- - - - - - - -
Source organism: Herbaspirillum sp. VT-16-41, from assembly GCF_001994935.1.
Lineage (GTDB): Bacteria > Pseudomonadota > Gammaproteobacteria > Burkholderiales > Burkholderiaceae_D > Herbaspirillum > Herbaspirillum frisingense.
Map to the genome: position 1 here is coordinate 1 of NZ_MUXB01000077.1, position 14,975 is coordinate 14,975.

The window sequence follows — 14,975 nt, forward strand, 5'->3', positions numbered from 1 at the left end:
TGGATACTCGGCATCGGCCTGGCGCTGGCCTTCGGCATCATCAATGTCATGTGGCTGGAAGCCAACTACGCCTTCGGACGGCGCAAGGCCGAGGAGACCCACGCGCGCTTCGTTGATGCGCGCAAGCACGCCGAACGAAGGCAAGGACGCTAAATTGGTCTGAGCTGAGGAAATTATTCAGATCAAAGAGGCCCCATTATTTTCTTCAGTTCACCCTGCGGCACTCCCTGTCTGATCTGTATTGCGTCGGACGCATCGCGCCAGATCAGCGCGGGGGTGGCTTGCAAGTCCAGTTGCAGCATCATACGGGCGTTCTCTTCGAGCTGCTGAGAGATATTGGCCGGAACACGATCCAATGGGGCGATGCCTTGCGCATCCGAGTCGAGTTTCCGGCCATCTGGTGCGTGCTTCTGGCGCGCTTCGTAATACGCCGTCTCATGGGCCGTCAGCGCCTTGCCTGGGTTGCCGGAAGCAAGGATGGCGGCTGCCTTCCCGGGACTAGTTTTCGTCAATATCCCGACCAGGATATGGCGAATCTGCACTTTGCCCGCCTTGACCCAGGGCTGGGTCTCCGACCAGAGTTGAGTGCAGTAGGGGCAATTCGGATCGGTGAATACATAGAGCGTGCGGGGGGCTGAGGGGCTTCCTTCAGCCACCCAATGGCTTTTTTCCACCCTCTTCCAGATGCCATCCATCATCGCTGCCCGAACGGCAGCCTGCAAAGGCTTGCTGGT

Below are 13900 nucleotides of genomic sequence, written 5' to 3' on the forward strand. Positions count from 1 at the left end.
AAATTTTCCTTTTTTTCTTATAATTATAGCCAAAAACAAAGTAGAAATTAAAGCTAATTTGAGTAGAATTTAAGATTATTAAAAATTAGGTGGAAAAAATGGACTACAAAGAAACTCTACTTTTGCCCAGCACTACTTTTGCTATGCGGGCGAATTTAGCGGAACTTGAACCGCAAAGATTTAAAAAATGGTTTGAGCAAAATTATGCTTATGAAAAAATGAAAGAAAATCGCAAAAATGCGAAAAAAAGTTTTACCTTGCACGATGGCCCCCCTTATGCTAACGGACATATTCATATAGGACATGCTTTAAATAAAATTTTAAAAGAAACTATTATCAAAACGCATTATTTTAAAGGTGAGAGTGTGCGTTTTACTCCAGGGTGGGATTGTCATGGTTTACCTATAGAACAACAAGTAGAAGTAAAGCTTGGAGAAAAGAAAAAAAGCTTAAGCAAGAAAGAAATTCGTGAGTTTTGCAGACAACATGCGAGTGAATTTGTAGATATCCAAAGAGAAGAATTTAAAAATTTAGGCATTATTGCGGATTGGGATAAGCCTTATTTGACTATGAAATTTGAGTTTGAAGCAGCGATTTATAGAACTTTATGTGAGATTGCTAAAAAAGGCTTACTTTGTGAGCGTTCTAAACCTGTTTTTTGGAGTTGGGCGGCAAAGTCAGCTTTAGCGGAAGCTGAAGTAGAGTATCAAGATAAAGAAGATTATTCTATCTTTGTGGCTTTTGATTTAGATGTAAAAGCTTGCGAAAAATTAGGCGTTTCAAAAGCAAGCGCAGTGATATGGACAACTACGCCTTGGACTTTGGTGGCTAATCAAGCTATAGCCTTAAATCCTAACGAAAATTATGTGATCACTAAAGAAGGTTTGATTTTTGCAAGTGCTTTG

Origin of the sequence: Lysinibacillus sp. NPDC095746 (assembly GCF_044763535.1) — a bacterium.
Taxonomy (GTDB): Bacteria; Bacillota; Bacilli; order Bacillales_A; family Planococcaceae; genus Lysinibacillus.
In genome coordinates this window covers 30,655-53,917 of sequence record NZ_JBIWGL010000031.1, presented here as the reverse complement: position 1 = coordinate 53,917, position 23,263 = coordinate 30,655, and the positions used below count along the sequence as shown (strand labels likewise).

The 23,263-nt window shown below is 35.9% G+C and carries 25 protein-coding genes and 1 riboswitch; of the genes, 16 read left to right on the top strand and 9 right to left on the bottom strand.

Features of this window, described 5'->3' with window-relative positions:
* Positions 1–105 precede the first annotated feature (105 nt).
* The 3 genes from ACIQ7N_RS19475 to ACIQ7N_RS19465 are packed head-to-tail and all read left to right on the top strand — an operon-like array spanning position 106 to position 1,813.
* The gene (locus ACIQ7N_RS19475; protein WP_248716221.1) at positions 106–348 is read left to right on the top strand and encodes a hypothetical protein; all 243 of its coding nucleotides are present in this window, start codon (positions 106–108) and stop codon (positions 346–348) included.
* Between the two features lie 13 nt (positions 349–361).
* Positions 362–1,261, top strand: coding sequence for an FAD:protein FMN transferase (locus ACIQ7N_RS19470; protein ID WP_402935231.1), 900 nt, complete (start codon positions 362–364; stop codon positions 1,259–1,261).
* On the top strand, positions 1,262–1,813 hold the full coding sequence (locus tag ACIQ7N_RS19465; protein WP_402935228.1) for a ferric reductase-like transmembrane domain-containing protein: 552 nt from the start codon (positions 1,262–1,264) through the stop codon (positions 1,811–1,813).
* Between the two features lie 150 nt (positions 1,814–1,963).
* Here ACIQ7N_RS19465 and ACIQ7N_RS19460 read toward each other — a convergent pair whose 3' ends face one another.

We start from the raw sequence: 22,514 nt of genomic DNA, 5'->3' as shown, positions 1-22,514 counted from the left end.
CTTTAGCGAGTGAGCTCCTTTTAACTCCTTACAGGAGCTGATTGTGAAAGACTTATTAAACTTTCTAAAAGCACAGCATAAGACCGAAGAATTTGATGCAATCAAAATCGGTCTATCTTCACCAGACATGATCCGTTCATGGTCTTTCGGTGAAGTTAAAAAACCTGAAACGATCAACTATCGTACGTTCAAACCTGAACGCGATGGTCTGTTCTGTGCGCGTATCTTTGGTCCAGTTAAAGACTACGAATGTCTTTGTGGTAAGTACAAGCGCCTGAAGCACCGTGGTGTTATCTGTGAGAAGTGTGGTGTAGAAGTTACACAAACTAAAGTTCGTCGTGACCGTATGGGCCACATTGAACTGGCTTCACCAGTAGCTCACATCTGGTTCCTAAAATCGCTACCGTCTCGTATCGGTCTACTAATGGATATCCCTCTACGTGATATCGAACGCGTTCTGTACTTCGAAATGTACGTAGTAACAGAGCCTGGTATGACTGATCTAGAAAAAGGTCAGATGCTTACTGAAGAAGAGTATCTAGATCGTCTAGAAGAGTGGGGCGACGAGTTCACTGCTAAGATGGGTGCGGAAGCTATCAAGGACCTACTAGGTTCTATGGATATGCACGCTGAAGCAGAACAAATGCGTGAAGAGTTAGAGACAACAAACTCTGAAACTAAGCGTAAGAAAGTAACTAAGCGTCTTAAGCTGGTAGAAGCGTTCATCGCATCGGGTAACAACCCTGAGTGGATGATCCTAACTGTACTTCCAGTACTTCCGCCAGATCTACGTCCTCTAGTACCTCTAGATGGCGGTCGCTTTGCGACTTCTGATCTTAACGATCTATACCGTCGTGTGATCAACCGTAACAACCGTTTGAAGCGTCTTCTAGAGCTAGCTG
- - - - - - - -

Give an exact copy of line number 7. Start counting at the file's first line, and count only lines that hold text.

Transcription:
AAATTTTCCTTTTTTTCTTATAATTATAGCCAAAAACAAAGTAGAAATTAAAGCTAATTTGAGTAGAATTTAAGATTATTAAAAATTAGGTGGAAAAAATGGACTACAAAGAAACTCTACTTTTGCCCAGCACTACTTTTGCTATGCGGGCGAATTTAGCGGAACTTGAACCGCAAAGATTTAAAAAATGGTTTGAGCAAAATTATGCTTATGAAAAAATGAAAGAAAATCGCAAAAATGCGAAAAAAAGTTTTACCTTGCACGATGGCCCCCCTTATGCTAACGGACATATTCATATAGGACATGCTTTAAATAAAATTTTAAAAGAAACTATTATCAAAACGCATTATTTTAAAGGTGAGAGTGTGCGTTTTACTCCAGGGTGGGATTGTCATGGTTTACCTATAGAACAACAAGTAGAAGTAAAGCTTGGAGAAAAGAAAAAAAGCTTAAGCAAGAAAGAAATTCGTGAGTTTTGCAGACAACATGCGAGTGAATTTGTAGATATCCAAAGAGAAGAATTTAAAAATTTAGGCATTATTGCGGATTGGGATAAGCCTTATTTGACTATGAAATTTGAGTTTGAAGCAGCGATTTATAGAACTTTATGTGAGATTGCTAAAAAAGGCTTACTTTGTGAGCGTTCTAAACCTGTTTTTTGGAGTTGGGCGGCAAAGTCAGCTTTAGCGGAAGCTGAAGTAGAGTATCAAGATAAAGAAGATTATTCTATCTTTGTGGCTTTTGATTTAGATGTAAAAGCTTGCGAAAAATTAGGCGTTTCAAAAGCAAGCGCAGTGATATGGACAACTACGCCTTGGACTTTGGTGGCTAATCAAGCTATAGCCTTAAATCCTAACGAAAATTATGTGATCACTAAAGAAGGTTTGATTTTTGCAAGTGCTTTG